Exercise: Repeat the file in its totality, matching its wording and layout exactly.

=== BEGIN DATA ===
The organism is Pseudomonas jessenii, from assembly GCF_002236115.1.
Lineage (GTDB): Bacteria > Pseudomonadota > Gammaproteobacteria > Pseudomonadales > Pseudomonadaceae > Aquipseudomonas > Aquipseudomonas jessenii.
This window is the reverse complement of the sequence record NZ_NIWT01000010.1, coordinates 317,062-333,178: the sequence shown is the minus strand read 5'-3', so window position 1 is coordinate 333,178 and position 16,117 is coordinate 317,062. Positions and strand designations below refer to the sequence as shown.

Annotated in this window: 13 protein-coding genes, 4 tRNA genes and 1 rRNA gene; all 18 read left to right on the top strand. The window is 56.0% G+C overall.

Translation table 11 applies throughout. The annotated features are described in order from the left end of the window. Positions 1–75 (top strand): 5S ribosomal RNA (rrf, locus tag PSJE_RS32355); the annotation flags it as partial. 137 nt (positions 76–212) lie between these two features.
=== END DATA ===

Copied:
The organism is Pseudomonas jessenii, from assembly GCF_002236115.1.
Lineage (GTDB): Bacteria > Pseudomonadota > Gammaproteobacteria > Pseudomonadales > Pseudomonadaceae > Aquipseudomonas > Aquipseudomonas jessenii.
This window is the reverse complement of the sequence record NZ_NIWT01000010.1, coordinates 317,062-333,178: the sequence shown is the minus strand read 5'-3', so window position 1 is coordinate 333,178 and position 16,117 is coordinate 317,062. Positions and strand designations below refer to the sequence as shown.

Annotated in this window: 13 protein-coding genes, 4 tRNA genes and 1 rRNA gene; all 18 read left to right on the top strand. The window is 56.0% G+C overall.

Translation table 11 applies throughout. The annotated features are described in order from the left end of the window. Positions 1–75 (top strand): 5S ribosomal RNA (rrf, locus tag PSJE_RS32355); the annotation flags it as partial. 137 nt (positions 76–212) lie between these two features.